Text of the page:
Finally, after the 6th time I got somehow queued with him, I sent him a message asking if he knew he was supposed to shoot and NEVER melee. He responded with "Je ne comprends pas." I was stunned, no wonder he couldn't understand us trying to correct him, he could barely understand English! I felt horrible once I figured out, I'd been such an !@# to him. With my very limited french skills, and the help of Google Translator, I explained to him what he was doing wrong. He began shooting the mobs as soon as he understood, and started asking me more questions about his class and the game. (He also had a ton of other problems like wearing spirit gear.) Cross-server dungeons weren't around at this time, so after the dungeon I sat him down and went over everything I could think of with him, along with what pets he should get. He was very thankful and that's pretty much the last time I spoke with him.

However, months later when I finally got my shaman to 80 and began raiding, me and my guild were talking about the progression of the top raiding guild on the server and I decided to /who them. There was his name. He made it to the top raiding guild, that was far ahead of many at the time. I don't think I've been more proud of someone in my life.
wow, i actually teared up at this. what an amazing story.
I don't think we necessarily always appreciate how complex WoW is, and how many "mistakes" you can get away with prior to raiding. I understand that raiding is competitive and I don't think that needs to change one bit. Challenge is good. What I think maybe should change is the way we approach that challenge.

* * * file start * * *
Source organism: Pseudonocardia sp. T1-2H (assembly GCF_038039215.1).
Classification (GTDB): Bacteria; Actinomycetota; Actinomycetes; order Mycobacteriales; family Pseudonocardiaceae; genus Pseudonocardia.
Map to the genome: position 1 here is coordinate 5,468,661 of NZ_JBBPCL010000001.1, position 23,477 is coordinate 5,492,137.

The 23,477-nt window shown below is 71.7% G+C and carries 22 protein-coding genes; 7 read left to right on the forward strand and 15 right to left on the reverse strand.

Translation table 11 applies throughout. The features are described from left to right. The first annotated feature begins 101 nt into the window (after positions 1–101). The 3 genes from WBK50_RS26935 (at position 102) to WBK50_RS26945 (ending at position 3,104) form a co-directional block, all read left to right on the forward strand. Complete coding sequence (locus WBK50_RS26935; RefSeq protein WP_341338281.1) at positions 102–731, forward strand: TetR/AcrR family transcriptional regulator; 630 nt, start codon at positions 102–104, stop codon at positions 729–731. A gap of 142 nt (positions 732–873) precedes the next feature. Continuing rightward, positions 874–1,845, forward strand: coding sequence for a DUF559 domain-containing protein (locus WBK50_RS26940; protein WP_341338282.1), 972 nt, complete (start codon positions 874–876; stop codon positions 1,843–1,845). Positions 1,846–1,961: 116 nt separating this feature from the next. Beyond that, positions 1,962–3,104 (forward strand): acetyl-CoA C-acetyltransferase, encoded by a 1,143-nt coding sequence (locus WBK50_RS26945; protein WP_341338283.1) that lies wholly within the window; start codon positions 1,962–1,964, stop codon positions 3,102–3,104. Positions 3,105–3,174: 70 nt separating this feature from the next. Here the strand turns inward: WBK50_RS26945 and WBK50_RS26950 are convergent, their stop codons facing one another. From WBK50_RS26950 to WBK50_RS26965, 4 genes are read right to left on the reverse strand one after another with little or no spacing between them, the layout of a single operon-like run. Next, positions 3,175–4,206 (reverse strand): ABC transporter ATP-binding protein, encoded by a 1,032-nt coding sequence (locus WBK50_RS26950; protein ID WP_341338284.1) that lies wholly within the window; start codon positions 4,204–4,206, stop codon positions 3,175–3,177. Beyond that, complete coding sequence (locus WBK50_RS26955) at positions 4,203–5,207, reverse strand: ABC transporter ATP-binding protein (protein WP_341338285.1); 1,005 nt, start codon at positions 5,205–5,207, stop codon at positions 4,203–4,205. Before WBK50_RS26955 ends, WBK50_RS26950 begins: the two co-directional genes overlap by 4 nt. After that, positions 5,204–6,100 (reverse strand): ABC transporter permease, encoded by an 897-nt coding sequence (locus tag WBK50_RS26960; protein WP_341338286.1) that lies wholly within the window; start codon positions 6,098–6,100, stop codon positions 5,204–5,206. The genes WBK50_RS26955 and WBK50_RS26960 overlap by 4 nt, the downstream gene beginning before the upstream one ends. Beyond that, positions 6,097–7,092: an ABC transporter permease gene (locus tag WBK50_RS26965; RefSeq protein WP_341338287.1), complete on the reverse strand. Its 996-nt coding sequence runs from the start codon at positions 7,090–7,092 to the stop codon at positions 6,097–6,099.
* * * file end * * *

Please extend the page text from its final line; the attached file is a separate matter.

I think far too many of the so-called "good" players know a great deal about the game and don't acknowledge internally just how much of a gap they have opened up between themselves and genuine new players. And they certainly aren't willing to put the time and effort into helping them close that gap. For them, time is money, friend, so it's better to just screen out the underperformers, surround yourself with like-minded "good" players and move on. I'm not saying that this isn't effective or efficient. It certainly is, and it feels good when your group goes on and is capable of progression raiding. No one's taking away from that. The only thing being lost here is the new player, lost in the push to get purples as fast and as expeditiously as possible.

But I think more telling is the "outcast's" statement "I deserve to be bullied." This is the key here. What kind of abuse had to go on? What kind of environment had to be created in the mind of this player such that he would believe this sort of thing, let alone say it in his defense? How did so many people get to the point on his server of failing him in respect of empathy?

From my experience the "Outcast's" statement mirrors the Asian culture in general. If you're not good, you should be in their minds disciplined. At least that's from what I've seen with friend's families. But this is from the outside looking in.
that hits right in the soft spot, i know the feeling all to well as a hunter other bad hunters have given us as a class a bad rap since vanilla.
Oh... it must be raining in my office, how weird
Me too :(
I know how he feels though, I have been kicked for reasons like
"sucks ***"
and
"noob", etc...